What happens when the ocean becomes acidic?

Did you know the oceans absorb 30% of the CO2 emitted on Earth? At the outset, this might seem like a good thing because it means less carbon dioxide in the air and therefore reduction in global warming. But in the past decades, scientists have realised this comes at the cost of changing the ocean’s chemistry.

When carbon dioxide dissolves in seawater, it forms carbonic acid. When emission increases, a lot of CO2 dissolves in the ocean. Incidentally, the rise in CO2 emission is primarily attributed to human activities. The more the CO2, the more acidic the water gets. Subsequently, the pH level of water goes down. (pH is a measure of how acidic or basic water is.) This process is known as ocean acidification. Ocean acidification has the potential to damage the ocean chemistry. Even a small change in the acidity of seawater can have harmful effects on marine life, impacting chemical communication, reproduction, and growth.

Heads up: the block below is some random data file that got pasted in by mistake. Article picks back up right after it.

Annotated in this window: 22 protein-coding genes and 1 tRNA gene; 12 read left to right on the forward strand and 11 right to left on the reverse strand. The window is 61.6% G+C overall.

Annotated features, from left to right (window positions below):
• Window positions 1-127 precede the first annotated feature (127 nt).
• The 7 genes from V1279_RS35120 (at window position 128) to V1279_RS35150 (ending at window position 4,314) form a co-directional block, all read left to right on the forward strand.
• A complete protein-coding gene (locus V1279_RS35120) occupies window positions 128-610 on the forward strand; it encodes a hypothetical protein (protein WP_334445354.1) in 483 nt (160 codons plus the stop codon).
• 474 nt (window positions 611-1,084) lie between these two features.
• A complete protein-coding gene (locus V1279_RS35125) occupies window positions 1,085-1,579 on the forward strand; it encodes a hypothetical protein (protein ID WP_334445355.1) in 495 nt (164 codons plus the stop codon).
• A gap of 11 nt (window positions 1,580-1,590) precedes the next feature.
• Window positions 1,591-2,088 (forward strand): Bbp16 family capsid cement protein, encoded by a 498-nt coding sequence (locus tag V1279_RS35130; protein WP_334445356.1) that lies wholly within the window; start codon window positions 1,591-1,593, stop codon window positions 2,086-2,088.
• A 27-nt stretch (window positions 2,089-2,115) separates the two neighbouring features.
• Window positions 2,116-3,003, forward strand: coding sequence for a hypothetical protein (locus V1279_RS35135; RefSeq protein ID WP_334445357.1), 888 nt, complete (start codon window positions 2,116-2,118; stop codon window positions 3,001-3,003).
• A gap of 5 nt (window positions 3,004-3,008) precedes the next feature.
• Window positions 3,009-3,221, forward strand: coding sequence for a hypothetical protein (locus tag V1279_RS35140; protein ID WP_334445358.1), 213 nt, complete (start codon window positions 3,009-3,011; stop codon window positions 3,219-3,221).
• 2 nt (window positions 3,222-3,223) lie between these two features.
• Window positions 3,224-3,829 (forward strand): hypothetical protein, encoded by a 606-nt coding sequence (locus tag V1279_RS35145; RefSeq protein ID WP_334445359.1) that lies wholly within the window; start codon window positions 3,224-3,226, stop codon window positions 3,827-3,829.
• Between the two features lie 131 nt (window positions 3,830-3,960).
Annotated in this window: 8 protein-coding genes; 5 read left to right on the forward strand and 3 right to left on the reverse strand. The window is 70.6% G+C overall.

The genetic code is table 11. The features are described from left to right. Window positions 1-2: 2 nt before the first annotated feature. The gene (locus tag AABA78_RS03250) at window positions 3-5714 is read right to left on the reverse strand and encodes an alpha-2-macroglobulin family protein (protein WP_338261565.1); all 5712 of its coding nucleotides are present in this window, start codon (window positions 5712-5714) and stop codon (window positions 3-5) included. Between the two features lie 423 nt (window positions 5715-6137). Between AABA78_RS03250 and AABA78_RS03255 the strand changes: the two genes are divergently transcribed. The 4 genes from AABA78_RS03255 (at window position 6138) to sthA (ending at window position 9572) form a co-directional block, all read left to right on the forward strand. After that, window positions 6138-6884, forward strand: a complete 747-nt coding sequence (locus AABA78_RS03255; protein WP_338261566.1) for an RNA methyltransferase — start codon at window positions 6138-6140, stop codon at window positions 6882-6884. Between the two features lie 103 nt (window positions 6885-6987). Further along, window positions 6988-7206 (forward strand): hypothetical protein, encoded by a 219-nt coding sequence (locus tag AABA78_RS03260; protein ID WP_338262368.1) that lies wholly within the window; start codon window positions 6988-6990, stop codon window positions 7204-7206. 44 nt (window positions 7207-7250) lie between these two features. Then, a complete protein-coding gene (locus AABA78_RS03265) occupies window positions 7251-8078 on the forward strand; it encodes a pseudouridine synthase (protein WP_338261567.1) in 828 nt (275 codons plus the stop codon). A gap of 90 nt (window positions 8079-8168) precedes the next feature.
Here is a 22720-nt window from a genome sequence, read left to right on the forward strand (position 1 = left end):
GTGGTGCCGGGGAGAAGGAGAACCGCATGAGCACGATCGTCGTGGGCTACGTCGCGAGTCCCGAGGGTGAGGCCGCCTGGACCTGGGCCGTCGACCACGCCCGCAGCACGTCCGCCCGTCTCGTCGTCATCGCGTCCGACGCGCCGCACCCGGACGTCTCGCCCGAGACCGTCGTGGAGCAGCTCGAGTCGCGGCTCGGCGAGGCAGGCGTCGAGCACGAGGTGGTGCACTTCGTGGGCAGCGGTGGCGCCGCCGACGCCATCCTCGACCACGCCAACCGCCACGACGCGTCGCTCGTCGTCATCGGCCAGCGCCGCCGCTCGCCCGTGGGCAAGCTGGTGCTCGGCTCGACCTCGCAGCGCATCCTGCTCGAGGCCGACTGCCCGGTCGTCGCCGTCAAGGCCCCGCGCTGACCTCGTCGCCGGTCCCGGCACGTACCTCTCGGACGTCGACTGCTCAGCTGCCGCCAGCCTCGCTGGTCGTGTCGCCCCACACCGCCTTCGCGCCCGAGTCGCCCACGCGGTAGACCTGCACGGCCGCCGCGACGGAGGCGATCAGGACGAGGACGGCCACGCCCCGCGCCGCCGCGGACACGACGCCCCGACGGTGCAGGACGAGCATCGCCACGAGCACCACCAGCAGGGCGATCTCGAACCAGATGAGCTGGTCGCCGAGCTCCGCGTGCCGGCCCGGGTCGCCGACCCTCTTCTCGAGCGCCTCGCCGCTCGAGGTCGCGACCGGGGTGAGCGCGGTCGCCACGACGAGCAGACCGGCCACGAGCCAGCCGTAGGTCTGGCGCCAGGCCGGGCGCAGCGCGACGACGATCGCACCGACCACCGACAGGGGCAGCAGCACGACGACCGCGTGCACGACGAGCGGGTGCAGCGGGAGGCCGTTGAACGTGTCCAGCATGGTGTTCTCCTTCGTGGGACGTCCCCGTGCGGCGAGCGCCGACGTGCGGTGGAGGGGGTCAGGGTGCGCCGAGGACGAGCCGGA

Impact on shelled creatures

Ocean acidification affects ocean species in varying degrees. Creatures such as mussels, clams, urchins, starfish and corals are the worst affected. They make their shells and skeletons by combining calcium and carbonate from seawater. As acidification changes the chemistry of the ocean, these organisms struggle to build their shells and skeletons. Even if they are able to build skeletons in more acidic water, they may have to expend more energy which might otherwise be needed for activities such as reproduction. Further, scientists have found that ocean acidification causes shells of some species to dissolve and slows moulting in crabs and lobsters.

Acidification may also limit coral growth by corroding its skeletons. When reef-building corals are affected, a host of marine life that call the reef their home will also be affected.

Impact on fish

A small change in pH can make a huge difference to survival. In humans, a drop in blood pH level of just 0.2-0.3 can cause seizures, coma, and even death. Similarly, fishes are sensitive to pH. If their blood pH drops, they will have to burn extra energy to get rid of the excess acid in their blood through their gills, kidneys and intestines. This will reduce their ability to carry out other tasks such as hunting, escaping predators and reproducing.

Studies have shown that acidification changes the way sounds get transmitted through the water, making the underwater environment noisier.


Picture Credit : Google